Looking for a possible effect of DHPS on the beta cell mass throughout the development of diabetes, Levasseur et al. [72] generated a tissue-specific inducible deletion of dhps in pancreatic islets of mice. When fed a high fat diet (HFD) these mice developed diabetes with a lower level of glucose tolerance. In addition, unlike the HFD-fed controls, these mice were unable to gain beta cell mass (an indicator of obesity-induced diabetes) and this was due to a lack of cell proliferation rather than increased cell death. The cell proliferative phenotype in dhps-KO mice was attributed to a decrease in cyclin D2 expression, while the coding Ccnd2 mRNA (key mRNA which is crucial for beta cell proliferation) remained unchanged. The authors concluded that these results suggest a reduced translational initiation of Ccnd2 in DHPS deficient mice pancreatic islets. In addition, the pro-proliferative effect of c-Myc (a key regulator of cell proliferation) in mouse and human pancreatic islets is impaired when DHPS is inhibited. Finally, eIF5A hypusination links increased insulin demand caused by insulin resistance with beta cell proliferation to maintain glucose homeostasis [72]. These data obtained from different teams revealed that opposite results could be obtained if we consider a genetic deletion of eIF5A versus a pharmacological inhibition using GC7. In the first case beta cell proliferation is impaired while in the second the beta cell mass is increased together with an improvement in glucose tolerance (Fig. 4).

Pro-inflammatory macrophage infiltration into adipose tissue is a hallmark of the metabolic inflammation of obesity that leads in fine to diabetes. Anderson-Baucum et al. [130] found that the hypusinated form of eIF5A was increased in adipose tissue macrophages M1, which exhibit a proinflammatory phenotype in obese mice. They report that targeting DHPS in myeloid cells of obese mice decreased M1 macrophage infiltration and improved the sensitivity to insulin. They concluded that DHPS, whose only role known so far is the activation of eIF5A, contributes to a pro-inflammatory M1-like phenotype. These data suggest that targeting the pair DHPS/eIF5A could serve to modulate macrophage activation to restore glucose tolerance.

Brain aging and neural development

Reduced eIF5A levels have been reported in the cortex and cerebellum of old rats (1.5 years) [131], the first evidence of a decrease in eIF5A production in mammalian tissues associated with aging. This reduction may contribute to the impairment of long-term motor memory observed during aging. Mitochondrial dysfunction is evident during aging, and mitochondria isolated from brain tissues showed age-related dysfunction [132]. Interestingly, food supplements fortified with polyamine and spermidine could have a beneficial effect in delaying aging and increasing longevity [133]. Gupta et al. [134] reported that the concentrations of polyamines (spermidine, putrescine) decreased in aging fruit flies, and was accompanied by a reduced performance of memorization. Simple feeding with spermidine not only restored the juvenile polyamine level, but also suppressed age-related memory disorders and preserved the ability to move [135]. In addition, efficient hypusination has been shown to be decisive for the protection of spermidine-mediated mitochondrial functionality [136]. The results obtained with the central nervous system of Drosophila provide evidence that spermidine promotes mitochondrial respiration in the course of brain aging and that brain eIF5A hypusination declines with aging (Fig. 5).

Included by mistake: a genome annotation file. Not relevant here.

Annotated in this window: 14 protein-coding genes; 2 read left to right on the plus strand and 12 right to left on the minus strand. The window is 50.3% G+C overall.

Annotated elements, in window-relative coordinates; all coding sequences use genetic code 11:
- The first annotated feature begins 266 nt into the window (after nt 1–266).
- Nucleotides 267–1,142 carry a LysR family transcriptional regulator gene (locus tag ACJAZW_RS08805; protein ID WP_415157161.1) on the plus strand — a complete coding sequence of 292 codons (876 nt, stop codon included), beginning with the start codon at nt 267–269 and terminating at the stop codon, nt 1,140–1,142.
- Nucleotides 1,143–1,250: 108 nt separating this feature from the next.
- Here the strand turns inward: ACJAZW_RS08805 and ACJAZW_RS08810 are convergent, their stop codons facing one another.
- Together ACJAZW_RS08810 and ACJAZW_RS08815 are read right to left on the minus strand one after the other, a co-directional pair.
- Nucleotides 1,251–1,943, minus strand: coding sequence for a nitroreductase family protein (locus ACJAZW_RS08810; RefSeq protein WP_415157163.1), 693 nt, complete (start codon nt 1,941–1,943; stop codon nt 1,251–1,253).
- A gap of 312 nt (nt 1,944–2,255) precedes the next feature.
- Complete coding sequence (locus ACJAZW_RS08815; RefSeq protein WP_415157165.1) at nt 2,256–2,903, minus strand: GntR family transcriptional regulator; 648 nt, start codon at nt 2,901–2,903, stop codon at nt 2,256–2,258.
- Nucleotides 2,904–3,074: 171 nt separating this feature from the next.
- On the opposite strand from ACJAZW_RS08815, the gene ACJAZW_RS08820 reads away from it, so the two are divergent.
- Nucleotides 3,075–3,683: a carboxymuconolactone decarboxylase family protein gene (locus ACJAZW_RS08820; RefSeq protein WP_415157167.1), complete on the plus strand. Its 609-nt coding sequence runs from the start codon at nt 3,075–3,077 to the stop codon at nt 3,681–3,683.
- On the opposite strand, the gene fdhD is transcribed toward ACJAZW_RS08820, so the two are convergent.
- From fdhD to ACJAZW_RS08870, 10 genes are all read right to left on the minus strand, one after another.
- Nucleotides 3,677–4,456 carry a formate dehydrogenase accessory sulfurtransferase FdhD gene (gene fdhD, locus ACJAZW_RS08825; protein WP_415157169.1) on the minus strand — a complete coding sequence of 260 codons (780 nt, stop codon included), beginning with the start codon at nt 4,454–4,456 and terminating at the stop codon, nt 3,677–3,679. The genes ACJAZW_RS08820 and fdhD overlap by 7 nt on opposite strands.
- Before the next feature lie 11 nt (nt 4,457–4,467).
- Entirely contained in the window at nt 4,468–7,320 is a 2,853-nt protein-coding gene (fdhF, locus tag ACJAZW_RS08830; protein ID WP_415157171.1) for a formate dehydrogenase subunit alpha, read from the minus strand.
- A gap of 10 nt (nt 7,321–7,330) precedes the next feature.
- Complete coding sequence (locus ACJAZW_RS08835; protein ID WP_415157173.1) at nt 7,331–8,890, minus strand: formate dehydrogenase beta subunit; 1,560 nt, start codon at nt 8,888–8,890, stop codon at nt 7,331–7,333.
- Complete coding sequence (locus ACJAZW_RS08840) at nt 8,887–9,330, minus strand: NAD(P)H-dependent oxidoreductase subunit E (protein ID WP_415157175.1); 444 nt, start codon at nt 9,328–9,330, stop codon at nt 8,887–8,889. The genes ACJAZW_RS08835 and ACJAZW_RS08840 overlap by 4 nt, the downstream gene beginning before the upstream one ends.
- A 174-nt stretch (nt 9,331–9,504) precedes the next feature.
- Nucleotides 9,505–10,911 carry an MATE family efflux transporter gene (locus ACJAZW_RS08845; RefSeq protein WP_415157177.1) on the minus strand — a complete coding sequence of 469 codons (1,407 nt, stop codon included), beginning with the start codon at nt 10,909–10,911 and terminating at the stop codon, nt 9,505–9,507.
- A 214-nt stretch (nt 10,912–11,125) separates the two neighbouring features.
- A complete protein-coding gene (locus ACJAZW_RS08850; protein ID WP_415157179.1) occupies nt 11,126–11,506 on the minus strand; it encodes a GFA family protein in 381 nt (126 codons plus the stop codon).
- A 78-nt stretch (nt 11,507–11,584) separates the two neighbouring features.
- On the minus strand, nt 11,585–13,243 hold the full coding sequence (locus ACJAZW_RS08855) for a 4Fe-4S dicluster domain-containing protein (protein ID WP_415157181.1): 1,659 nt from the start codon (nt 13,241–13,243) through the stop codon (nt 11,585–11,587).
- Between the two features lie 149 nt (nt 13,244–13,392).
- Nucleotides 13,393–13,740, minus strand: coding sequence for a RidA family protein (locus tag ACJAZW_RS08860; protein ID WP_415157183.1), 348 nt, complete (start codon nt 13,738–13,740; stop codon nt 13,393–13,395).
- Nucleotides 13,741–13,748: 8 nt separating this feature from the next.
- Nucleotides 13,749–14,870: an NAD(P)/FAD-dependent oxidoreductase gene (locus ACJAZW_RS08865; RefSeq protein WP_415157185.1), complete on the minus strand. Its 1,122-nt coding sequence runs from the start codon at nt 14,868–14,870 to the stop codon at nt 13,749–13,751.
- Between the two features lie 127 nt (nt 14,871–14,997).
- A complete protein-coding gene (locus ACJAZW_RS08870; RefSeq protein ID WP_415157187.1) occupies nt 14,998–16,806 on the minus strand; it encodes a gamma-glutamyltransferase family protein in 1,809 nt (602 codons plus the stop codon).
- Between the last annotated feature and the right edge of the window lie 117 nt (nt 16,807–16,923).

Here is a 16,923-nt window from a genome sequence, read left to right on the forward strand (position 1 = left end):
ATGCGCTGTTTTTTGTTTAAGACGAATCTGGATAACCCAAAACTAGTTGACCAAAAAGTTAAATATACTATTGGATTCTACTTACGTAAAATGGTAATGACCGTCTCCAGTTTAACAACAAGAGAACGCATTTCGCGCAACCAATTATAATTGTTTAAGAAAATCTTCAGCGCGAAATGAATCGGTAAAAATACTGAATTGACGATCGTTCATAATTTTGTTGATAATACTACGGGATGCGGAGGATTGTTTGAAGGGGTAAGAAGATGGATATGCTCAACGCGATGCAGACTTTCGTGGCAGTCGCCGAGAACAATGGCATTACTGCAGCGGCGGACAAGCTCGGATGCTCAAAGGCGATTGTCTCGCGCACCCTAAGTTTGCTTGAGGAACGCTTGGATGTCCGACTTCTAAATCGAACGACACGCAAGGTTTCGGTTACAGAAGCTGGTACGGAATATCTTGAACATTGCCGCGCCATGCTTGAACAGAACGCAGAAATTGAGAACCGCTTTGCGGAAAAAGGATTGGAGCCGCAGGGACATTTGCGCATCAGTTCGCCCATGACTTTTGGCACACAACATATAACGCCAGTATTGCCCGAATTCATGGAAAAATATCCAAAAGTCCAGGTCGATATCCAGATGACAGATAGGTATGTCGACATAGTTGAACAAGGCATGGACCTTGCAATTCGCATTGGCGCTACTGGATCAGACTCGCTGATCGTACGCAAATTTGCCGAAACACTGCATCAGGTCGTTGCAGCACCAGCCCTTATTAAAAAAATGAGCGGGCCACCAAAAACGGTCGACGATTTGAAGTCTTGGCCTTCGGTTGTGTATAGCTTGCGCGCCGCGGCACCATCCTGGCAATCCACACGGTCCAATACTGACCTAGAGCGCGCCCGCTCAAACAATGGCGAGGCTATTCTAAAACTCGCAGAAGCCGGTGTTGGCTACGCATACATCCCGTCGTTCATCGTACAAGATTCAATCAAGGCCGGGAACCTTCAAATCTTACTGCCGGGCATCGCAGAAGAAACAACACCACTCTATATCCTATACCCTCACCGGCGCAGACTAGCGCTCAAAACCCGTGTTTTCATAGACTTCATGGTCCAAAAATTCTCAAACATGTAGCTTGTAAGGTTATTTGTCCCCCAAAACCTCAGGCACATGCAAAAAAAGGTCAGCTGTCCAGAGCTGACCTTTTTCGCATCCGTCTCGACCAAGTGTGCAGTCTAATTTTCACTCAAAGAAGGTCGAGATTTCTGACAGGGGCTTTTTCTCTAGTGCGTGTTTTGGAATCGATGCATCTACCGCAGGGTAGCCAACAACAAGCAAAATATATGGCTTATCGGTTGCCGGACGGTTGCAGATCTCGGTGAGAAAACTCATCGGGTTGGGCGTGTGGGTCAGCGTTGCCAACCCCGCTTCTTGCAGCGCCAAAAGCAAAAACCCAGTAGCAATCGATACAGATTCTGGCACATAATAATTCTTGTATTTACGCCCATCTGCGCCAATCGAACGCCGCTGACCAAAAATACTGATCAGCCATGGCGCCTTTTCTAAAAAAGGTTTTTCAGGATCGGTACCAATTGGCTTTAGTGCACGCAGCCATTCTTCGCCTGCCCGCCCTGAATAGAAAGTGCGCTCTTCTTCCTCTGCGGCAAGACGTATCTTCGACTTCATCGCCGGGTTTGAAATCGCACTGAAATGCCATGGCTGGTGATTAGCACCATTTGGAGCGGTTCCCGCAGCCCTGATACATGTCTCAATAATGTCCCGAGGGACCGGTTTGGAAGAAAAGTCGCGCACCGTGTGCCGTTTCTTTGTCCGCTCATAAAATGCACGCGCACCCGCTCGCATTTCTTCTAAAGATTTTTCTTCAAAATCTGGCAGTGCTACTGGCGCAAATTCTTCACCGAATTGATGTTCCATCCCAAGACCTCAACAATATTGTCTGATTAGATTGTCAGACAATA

Fig. 5
figure 5

Role of eIF5A in brain aging. Hypusination of eIF5A represents a link between spermidine and its protective effect against age related senescence in the nervous system. a In fly, dietary spermidine supplementation maintains polyamine brain concentration and eIF5A hypusination to juvenile levels, which limits brain aging by preventing mitochondrial dysfunction. b In mammals, enhanced dietary spermidine intake improves eIF5A hypusination in aging brain which favors cognitive functions through autophagy and mitochondrial activity. Conversely, inhibition of eIF5A hypusination leads to mitochondrial dysfunction and to alteration of cognitive functions

In addition, the weakening of eIF5A hypusination significantly influenced mitochondrial functionality and the protein composition in Drosophila [136] but also in mammals [84, 137]. Inhibition of eIF5A hypusination nullified a spectrum of age-related effects of spermidine on mitochondrial functionality, locomotion, and memory. Hypusination obviously has anti-aging effects on the nervous system, be it in flies, mice or humans. Therefore, the maintenance of both mitochondrial and autophagic functions is essential to improve cognition through spermidine supplementation [138]. Finally, there is a close correlation between dietary spermidine intake and eIF5A status with a reduced risk for cognitive impairment in humans [137]. In addition, it has also been shown that a higher spermidine intake is associated with lower mortality in humans [139, 140] but the total or partial involvement of hypusinated eIF5A in this effect remains to be clarified. This relationship was established in aged mice in which dietary supplementation of spermidine increased eIF5A hypusination levels in hippocampi while eIF5A protein levels remained unaffected overall [137].